Southern Bastards isn’t a comic focused purely on the big ideas of what it means to come from rural America though. For readers who have lived that experience, the details will ring true. Latour’s depictions of Craw County and its inhabitants are rich with small nuances and features that bring it to life. The people of Craw County are covered in logos. In Nebraska you see John Deere and TSC (Tractor Supply Co.) everywhere. The same goes for less obvious brands like Tap Out and Kool-Aid. For some reason, logo adorned clothing flourishes in small towns.
The storefronts of Craw County with their idiosyncratic names and mascots ring true as well. Drive down Main Street and you’ll see the normal collection of businesses, restaurants, and shops, but none of them with a name like you’ve seen anywhere before. The mascot for Boss BBQ is an honest recreation of what you might find trawling through Alabama or Arkansas. For outsiders, these sorts of touches may feel like local flavor. For some of us, they just feel like home.
That is what makes Southern Bastards so powerful. Every bit of it is honest, from the characters to the brawls to Coach Boss’ BBQ. It’s all drawn and written to serve a story born from reality. There are no sequences that seem out of place or depictions that seem a little off. It is a comic that coheres perfectly together and bears out the needs of the story and its themes from beginning to end.0comments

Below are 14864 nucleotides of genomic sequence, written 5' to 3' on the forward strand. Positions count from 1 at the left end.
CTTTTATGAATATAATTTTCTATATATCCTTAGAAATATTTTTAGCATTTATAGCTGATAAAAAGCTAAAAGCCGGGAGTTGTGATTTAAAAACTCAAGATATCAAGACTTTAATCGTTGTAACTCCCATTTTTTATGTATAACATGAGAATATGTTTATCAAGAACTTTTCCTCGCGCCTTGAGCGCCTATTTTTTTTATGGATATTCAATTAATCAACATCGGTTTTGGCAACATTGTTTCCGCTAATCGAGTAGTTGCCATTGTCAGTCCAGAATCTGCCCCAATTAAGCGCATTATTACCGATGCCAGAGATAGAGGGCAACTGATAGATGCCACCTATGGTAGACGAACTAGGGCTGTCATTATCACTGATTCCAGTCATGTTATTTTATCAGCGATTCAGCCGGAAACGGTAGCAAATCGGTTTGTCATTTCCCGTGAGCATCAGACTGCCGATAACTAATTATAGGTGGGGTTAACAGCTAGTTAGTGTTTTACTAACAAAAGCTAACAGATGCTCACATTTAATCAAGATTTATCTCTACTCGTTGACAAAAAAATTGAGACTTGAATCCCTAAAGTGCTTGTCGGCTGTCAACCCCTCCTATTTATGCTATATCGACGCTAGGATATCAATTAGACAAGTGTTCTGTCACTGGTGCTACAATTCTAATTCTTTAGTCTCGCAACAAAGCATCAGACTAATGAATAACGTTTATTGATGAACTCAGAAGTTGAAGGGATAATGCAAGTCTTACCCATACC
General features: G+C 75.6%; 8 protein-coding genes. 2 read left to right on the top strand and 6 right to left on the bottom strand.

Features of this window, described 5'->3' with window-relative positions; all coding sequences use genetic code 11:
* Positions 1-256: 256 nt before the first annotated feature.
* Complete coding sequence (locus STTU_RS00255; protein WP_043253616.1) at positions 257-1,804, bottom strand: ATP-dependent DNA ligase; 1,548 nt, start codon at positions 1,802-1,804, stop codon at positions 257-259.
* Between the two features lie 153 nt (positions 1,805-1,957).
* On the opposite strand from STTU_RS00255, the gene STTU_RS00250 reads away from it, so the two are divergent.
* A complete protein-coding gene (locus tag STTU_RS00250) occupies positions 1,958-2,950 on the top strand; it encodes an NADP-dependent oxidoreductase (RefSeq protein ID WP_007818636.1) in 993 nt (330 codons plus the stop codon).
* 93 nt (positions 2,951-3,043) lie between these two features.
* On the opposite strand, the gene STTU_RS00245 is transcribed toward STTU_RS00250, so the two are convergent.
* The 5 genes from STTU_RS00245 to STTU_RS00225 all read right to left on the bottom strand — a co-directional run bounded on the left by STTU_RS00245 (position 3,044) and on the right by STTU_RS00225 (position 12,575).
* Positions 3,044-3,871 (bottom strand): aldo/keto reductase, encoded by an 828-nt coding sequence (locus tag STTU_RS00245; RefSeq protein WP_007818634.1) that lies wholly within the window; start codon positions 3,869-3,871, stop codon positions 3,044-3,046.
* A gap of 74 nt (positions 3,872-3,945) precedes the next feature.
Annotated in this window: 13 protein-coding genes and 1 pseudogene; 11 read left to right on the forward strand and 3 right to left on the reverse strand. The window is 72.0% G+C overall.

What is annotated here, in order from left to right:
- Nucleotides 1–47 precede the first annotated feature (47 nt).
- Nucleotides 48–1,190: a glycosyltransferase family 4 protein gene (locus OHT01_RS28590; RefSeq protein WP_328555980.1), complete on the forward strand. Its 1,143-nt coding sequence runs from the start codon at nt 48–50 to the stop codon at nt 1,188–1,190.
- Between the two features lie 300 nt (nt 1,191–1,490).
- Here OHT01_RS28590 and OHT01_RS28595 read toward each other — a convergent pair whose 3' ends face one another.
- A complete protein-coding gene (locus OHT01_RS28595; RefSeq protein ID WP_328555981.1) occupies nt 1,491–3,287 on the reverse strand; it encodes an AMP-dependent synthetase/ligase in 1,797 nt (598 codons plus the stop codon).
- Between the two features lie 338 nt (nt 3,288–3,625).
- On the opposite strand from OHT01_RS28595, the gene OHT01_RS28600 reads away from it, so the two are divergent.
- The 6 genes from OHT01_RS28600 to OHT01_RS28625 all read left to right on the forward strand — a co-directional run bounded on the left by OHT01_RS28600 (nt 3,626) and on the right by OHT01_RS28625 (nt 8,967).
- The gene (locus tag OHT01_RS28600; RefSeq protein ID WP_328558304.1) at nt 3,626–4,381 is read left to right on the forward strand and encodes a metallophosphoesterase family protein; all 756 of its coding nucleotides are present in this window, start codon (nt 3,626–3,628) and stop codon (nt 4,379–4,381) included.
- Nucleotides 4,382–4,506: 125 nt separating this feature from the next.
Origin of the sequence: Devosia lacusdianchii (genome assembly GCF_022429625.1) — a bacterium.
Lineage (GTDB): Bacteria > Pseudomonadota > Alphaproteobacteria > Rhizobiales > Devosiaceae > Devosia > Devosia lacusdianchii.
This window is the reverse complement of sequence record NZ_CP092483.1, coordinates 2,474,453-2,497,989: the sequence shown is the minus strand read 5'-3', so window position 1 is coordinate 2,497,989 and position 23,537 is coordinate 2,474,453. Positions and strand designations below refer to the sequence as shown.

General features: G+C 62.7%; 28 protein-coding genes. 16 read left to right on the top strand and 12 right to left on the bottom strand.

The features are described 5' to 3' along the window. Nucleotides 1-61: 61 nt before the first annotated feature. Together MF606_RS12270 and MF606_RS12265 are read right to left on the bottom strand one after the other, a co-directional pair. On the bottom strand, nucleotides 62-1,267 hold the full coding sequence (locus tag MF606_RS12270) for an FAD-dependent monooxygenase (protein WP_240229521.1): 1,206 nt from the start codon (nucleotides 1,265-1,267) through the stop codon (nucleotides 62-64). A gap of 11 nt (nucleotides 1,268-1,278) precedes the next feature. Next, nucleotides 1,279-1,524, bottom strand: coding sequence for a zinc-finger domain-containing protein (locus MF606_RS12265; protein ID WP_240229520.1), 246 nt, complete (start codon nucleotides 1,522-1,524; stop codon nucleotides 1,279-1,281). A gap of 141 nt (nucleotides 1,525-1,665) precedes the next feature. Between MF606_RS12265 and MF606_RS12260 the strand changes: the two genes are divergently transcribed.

Southern Bastards works exceedingly well purely on dramatic terms. It’s a well-crafted story, expertly told by both Aaron and Latour. What sets this comic apart though is that even though it is fiction, it is entirely true. From the smallest details to the essence of its plot, every part of the comic functions to explore a truth about a certain sort of place and the people who occupy it. Southern Bastards transcends its medium and premise in order to seek what it means to come from a small town in America.